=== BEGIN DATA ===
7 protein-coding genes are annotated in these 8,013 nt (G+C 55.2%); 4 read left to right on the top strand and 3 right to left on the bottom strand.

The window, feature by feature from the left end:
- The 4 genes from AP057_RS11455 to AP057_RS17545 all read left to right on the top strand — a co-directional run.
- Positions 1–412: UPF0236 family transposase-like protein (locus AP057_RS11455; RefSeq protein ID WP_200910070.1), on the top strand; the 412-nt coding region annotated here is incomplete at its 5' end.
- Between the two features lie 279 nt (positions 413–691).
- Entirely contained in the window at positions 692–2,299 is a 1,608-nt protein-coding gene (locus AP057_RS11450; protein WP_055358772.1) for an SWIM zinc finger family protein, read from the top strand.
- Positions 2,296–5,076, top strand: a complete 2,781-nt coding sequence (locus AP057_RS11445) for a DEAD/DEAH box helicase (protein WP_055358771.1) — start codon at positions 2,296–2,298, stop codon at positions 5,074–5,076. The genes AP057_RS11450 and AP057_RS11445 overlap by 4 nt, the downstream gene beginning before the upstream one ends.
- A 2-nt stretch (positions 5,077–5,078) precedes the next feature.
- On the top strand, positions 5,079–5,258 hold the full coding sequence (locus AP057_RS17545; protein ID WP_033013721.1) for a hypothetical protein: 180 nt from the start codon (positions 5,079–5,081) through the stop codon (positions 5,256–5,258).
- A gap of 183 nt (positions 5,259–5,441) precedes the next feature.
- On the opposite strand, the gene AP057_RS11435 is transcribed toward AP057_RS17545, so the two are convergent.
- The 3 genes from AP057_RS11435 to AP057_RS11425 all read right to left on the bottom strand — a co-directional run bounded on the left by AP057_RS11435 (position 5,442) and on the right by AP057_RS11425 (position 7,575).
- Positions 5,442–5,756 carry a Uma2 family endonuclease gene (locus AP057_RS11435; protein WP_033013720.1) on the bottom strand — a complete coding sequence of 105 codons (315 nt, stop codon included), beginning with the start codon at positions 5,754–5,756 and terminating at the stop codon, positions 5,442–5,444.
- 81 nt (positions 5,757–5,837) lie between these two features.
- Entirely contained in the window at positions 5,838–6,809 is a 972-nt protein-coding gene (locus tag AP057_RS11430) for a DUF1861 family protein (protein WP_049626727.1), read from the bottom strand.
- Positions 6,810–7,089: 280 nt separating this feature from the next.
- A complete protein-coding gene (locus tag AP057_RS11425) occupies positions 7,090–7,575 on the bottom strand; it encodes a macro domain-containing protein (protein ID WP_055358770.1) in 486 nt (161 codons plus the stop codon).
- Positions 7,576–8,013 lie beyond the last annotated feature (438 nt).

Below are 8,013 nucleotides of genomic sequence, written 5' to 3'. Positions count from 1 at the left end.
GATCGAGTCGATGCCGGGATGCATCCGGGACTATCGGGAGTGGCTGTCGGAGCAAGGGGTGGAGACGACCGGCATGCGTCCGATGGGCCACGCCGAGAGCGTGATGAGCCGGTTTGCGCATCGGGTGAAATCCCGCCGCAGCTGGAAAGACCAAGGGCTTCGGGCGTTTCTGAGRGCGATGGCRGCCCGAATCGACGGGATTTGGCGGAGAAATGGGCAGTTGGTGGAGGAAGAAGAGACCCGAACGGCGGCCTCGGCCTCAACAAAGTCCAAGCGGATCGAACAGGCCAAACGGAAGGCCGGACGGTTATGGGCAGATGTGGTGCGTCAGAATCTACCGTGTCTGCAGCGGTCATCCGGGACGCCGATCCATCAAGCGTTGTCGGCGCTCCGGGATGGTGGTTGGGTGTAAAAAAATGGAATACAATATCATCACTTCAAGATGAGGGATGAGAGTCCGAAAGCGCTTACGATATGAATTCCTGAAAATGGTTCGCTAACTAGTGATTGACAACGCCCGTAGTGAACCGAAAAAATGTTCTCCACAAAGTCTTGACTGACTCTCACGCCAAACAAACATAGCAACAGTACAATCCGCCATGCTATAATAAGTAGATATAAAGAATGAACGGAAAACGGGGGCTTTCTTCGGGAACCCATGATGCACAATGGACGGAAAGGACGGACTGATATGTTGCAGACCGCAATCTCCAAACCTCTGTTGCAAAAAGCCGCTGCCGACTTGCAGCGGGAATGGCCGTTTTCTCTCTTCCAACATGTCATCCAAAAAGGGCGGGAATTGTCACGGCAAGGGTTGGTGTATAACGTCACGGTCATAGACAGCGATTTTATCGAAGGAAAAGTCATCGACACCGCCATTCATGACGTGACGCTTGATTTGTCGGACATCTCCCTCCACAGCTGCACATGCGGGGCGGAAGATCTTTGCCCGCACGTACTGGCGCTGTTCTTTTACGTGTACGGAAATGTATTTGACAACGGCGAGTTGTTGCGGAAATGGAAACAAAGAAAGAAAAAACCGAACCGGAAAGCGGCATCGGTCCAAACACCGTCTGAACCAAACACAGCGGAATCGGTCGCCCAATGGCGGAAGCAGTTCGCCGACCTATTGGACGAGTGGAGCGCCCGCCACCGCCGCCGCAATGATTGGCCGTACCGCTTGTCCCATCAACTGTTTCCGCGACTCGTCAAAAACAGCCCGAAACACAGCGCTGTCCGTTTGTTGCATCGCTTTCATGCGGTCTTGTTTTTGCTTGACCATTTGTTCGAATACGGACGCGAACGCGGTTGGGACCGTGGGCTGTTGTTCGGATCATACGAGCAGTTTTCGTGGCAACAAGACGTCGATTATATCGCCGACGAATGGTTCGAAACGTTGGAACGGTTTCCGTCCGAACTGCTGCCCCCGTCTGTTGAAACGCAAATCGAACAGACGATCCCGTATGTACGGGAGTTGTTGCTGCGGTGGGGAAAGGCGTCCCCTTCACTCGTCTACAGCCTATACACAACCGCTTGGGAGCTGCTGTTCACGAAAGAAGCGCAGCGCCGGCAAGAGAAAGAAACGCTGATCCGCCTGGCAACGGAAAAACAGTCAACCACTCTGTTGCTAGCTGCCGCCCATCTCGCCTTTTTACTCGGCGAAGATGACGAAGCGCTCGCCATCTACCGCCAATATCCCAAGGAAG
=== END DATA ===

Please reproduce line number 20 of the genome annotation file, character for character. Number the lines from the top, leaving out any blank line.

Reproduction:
GATCGAGTCGATGCCGGGATGCATCCGGGACTATCGGGAGTGGCTGTCGGAGCAAGGGGTGGAGACGACCGGCATGCGTCCGATGGGCCACGCCGAGAGCGTGATGAGCCGGTTTGCGCATCGGGTGAAATCCCGCCGCAGCTGGAAAGACCAAGGGCTTCGGGCGTTTCTGAGRGCGATGGCRGCCCGAATCGACGGGATTTGGCGGAGAAATGGGCAGTTGGTGGAGGAAGAAGAGACCCGAACGGCGGCCTCGGCCTCAACAAAGTCCAAGCGGATCGAACAGGCCAAACGGAAGGCCGGACGGTTATGGGCAGATGTGGTGCGTCAGAATCTACCGTGTCTGCAGCGGTCATCCGGGACGCCGATCCATCAAGCGTTGTCGGCGCTCCGGGATGGTGGTTGGGTGTAAAAAAATGGAATACAATATCATCACTTCAAGATGAGGGATGAGAGTCCGAAAGCGCTTACGATATGAATTCCTGAAAATGGTTCGCTAACTAGTGATTGACAACGCCCGTAGTGAACCGAAAAAATGTTCTCCACAAAGTCTTGACTGACTCTCACGCCAAACAAACATAGCAACAGTACAATCCGCCATGCTATAATAAGTAGATATAAAGAATGAACGGAAAACGGGGGCTTTCTTCGGGAACCCATGATGCACAATGGACGGAAAGGACGGACTGATATGTTGCAGACCGCAATCTCCAAACCTCTGTTGCAAAAAGCCGCTGCCGACTTGCAGCGGGAATGGCCGTTTTCTCTCTTCCAACATGTCATCCAAAAAGGGCGGGAATTGTCACGGCAAGGGTTGGTGTATAACGTCACGGTCATAGACAGCGATTTTATCGAAGGAAAAGTCATCGACACCGCCATTCATGACGTGACGCTTGATTTGTCGGACATCTCCCTCCACAGCTGCACATGCGGGGCGGAAGATCTTTGCCCGCACGTACTGGCGCTGTTCTTTTACGTGTACGGAAATGTATTTGACAACGGCGAGTTGTTGCGGAAATGGAAACAAAGAAAGAAAAAACCGAACCGGAAAGCGGCATCGGTCCAAACACCGTCTGAACCAAACACAGCGGAATCGGTCGCCCAATGGCGGAAGCAGTTCGCCGACCTATTGGACGAGTGGAGCGCCCGCCACCGCCGCCGCAATGATTGGCCGTACCGCTTGTCCCATCAACTGTTTCCGCGACTCGTCAAAAACAGCCCGAAACACAGCGCTGTCCGTTTGTTGCATCGCTTTCATGCGGTCTTGTTTTTGCTTGACCATTTGTTCGAATACGGACGCGAACGCGGTTGGGACCGTGGGCTGTTGTTCGGATCATACGAGCAGTTTTCGTGGCAACAAGACGTCGATTATATCGCCGACGAATGGTTCGAAACGTTGGAACGGTTTCCGTCCGAACTGCTGCCCCCGTCTGTTGAAACGCAAATCGAACAGACGATCCCGTATGTACGGGAGTTGTTGCTGCGGTGGGGAAAGGCGTCCCCTTCACTCGTCTACAGCCTATACACAACCGCTTGGGAGCTGCTGTTCACGAAAGAAGCGCAGCGCCGGCAAGAGAAAGAAACGCTGATCCGCCTGGCAACGGAAAAACAGTCAACCACTCTGTTGCTAGCTGCCGCCCATCTCGCCTTTTTACTCGGCGAAGATGACGAAGCGCTCGCCATCTACCGCCAATATCCCAAGGAAG